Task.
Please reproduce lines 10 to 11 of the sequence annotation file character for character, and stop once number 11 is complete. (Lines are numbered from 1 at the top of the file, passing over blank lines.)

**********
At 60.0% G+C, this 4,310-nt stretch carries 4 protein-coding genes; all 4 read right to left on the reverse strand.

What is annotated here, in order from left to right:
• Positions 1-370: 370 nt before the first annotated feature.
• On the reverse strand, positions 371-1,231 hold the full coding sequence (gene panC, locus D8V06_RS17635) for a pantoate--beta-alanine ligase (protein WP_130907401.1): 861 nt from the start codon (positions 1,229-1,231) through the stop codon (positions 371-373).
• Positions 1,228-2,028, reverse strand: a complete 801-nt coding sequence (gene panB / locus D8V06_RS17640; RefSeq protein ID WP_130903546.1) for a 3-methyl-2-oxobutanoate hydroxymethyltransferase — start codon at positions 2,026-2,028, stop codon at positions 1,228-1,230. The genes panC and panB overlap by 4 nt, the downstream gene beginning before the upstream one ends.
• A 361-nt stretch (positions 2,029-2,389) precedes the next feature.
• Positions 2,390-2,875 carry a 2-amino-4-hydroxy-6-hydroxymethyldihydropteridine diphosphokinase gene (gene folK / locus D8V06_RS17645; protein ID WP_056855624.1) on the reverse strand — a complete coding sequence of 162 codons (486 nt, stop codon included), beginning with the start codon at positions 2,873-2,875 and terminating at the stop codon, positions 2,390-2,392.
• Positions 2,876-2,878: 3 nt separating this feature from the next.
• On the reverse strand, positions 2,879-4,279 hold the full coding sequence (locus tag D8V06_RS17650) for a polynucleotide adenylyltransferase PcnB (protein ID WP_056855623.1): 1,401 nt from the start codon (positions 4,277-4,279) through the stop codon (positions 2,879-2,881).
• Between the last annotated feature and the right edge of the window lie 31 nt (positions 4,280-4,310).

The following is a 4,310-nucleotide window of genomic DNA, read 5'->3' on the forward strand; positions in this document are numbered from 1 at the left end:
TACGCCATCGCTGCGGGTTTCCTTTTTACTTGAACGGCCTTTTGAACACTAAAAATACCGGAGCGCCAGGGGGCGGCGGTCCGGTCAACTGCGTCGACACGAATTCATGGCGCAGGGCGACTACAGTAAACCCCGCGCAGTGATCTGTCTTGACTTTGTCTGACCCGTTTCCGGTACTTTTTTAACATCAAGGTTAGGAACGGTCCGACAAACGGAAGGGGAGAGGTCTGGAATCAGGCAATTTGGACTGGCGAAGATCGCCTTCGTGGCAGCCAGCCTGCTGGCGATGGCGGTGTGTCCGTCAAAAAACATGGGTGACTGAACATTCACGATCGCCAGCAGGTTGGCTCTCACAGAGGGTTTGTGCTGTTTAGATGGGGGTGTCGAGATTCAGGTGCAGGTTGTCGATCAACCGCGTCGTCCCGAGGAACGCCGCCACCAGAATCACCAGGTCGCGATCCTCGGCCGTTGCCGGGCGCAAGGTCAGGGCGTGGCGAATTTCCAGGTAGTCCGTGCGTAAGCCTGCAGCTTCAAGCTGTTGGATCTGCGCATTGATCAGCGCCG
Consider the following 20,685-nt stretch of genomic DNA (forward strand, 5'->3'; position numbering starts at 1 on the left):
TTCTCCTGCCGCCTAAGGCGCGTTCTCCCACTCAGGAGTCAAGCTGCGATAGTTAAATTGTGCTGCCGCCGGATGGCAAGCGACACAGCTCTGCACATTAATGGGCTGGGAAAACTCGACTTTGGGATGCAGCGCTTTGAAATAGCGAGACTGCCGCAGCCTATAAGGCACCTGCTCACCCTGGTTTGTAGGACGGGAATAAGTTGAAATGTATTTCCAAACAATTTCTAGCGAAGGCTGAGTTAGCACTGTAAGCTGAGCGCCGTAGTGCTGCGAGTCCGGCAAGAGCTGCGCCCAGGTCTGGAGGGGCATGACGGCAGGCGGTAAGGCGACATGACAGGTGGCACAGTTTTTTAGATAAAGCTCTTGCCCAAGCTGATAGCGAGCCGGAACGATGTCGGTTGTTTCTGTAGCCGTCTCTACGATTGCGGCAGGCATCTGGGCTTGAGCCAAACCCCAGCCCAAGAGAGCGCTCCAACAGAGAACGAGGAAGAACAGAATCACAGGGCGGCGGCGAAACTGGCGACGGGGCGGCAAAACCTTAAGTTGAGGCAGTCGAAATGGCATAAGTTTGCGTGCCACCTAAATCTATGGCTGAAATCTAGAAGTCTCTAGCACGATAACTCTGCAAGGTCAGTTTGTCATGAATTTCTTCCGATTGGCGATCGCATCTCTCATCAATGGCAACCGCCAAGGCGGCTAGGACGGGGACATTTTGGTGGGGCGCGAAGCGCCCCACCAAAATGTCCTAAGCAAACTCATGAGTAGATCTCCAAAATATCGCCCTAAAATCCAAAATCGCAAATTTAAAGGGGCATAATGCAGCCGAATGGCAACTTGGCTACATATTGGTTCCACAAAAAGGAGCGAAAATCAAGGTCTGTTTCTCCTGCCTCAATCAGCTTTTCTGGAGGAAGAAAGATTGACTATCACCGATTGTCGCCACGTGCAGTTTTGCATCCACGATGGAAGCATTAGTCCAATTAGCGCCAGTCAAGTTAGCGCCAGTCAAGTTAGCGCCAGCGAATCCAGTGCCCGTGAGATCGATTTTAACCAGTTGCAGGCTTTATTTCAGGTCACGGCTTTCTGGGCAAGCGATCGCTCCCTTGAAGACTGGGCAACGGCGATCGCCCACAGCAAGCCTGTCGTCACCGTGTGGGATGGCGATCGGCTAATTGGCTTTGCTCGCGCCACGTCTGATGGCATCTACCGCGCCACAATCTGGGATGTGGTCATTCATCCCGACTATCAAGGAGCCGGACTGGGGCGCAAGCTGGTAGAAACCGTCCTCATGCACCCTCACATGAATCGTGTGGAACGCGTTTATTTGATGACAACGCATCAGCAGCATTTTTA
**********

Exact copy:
• Between the last annotated feature and the right edge of the window lie 31 nt (positions 4,280-4,310).

The following is a 4,310-nucleotide window of genomic DNA, read 5'->3' on the forward strand; positions in this document are numbered from 1 at the left end: